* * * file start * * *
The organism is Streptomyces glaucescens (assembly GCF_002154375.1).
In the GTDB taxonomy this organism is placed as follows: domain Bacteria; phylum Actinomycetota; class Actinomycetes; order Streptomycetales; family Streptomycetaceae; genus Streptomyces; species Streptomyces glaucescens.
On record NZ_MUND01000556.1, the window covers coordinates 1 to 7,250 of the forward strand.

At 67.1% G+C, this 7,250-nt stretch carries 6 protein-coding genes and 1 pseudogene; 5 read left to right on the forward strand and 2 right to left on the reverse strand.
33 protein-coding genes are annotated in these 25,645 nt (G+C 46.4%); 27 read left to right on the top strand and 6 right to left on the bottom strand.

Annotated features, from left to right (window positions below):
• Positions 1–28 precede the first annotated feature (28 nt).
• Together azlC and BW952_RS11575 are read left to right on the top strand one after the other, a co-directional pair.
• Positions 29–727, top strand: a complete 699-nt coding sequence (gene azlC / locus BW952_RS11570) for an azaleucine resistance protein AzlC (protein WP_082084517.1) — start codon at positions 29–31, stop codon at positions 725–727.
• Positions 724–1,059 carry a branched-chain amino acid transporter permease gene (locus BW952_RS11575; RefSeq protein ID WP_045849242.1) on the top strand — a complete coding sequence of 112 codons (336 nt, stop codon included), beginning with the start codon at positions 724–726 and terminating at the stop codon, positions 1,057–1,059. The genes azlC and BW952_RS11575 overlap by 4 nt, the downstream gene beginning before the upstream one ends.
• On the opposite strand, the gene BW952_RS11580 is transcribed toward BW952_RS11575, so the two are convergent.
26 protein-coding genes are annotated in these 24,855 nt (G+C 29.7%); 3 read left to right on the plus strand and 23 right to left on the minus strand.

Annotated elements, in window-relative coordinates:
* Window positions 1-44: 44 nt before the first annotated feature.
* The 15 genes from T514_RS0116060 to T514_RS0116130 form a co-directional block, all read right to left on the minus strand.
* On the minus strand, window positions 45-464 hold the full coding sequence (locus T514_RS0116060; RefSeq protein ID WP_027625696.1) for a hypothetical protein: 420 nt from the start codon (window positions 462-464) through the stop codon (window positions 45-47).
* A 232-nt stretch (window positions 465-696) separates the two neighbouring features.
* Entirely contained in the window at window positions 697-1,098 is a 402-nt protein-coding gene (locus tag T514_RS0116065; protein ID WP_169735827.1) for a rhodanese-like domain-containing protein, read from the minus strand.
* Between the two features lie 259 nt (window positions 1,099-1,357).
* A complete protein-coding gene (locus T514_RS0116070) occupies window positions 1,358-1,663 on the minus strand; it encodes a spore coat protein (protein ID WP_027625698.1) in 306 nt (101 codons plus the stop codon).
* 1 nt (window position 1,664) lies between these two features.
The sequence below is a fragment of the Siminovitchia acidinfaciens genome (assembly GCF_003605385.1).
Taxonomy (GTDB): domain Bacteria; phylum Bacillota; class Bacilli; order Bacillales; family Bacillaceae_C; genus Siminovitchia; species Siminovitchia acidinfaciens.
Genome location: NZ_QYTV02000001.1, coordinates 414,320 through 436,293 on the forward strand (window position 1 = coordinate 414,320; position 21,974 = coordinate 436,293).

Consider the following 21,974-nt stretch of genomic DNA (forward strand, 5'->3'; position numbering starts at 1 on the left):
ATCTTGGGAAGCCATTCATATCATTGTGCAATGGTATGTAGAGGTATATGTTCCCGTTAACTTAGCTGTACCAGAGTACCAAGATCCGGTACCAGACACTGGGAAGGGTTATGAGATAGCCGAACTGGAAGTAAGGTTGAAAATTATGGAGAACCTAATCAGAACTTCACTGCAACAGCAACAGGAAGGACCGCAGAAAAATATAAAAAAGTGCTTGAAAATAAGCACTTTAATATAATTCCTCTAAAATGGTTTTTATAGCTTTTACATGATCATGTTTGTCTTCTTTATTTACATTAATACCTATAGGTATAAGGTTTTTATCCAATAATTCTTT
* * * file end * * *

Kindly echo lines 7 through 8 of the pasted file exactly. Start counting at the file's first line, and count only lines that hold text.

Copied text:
• Positions 1–28 precede the first annotated feature (28 nt).
• Together azlC and BW952_RS11575 are read left to right on the top strand one after the other, a co-directional pair.